Bob Clary, Director of Marketing at Lafayette, CO.-based DevelopIntelligence, explained how PepsiCo may have carried out their research. According to Clary, human brain activity can be measured by either functional magnetic resonance imaging (fMRI) or electroencephalography (EEG). “fMRI uses a magnet to measure the brain’s blood flow, allowing examiners to access the brain’s “pleasure center” and measuring responses to different audio and visual cues. EEG uses electrodes to measure the electrical waves produced by the brain, which allow examiners to track emotions like sadness, excitement, and anger when exposed to different audio and visual cues,” Clary said.
What are the Advantages of Neuromarketing?
Neuromarketing focuses on the subconscious mind, which is a lot less bias than the conscious mind, according to Jessica Hawthorne-Castro, CEO at Los Angeles-based Hawthorne. Hawthorne-Castro explained the many advantages that neuromarketing enjoys over traditional customer insight acquisition methods. “Conventional marketing methods like surveys, focus groups and observation all have value, but they do have limitations. Consumers are biased, even when they aren’t trying to be. The subconscious mind processes much more information at a quicker pace than the conscious mind, so appealing to consumers based on neuroscience principals offers the ability for marketers to achieve better results,” she said.
Devin Pickell, Content Marketing Specialist at Chicago-based G2 Crowd, added to Hawthorne-Castro’s point by describing how neuromarketing provides a “perspective that quantifies traditional marketing approaches. It gives concrete information to how we, as humans, process information, rather than through the psychological perspective that marketing originally developed from.”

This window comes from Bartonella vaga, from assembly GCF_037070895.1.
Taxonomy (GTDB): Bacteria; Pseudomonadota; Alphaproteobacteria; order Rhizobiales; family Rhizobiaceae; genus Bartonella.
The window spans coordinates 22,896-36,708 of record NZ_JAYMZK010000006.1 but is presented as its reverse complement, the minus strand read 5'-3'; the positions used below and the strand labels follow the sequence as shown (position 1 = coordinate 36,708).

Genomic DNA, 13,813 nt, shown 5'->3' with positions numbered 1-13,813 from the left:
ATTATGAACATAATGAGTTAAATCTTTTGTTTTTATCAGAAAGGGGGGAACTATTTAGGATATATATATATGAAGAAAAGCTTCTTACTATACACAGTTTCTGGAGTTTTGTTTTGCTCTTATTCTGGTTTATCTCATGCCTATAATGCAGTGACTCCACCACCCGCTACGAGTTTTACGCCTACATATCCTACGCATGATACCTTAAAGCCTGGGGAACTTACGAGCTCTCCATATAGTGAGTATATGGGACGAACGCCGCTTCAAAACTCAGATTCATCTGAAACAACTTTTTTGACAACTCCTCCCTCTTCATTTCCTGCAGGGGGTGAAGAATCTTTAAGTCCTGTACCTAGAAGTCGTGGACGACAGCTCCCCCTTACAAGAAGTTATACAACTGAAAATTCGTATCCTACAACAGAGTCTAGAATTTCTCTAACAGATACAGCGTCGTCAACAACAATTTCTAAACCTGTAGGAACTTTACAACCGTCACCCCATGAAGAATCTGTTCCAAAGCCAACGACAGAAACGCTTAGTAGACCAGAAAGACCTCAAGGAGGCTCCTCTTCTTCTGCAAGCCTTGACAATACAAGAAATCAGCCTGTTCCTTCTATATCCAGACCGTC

Rosenfeld added that brands can use neuromarketing when, “deciding on new brand guidelines, packaging, prototyping and their overall messaging strategy in advertising.” He also shared that by using the data gleaned from neuromarketing marketers can, “get more out of their marketing efforts as it will be tailored to the emotions of the audience it is received by.”
What Are The Limitations of Neuromarketing?
Conversely, Rosenfeld noted that, while neuromarketing does have its advantages, the operating costs can get “very high”, especially if you plan on using fMRI to monitor the brain activity of consumers.
Pickell also agreed, “Just like any other research method, neuromarketing can quickly eat up monetary resources because of the need for very specialized equipment and research methods.”
Naturally, as with any other technology, the prices for purchasing, leasing, or operating these technologies will eventually fall, making neuromarketing an accessible strategy for medium and perhaps one day small businesses. But the limitations don’t end there.
In addition to the high costs, Rosenfeld mentioned the difficulties in finding the “right personnel” to carry out these studies as another major limitation. “It is imperative that the staff assigned to this initiative possess both a deep understanding of psychology and the human brain as well as marketing as a discipline.”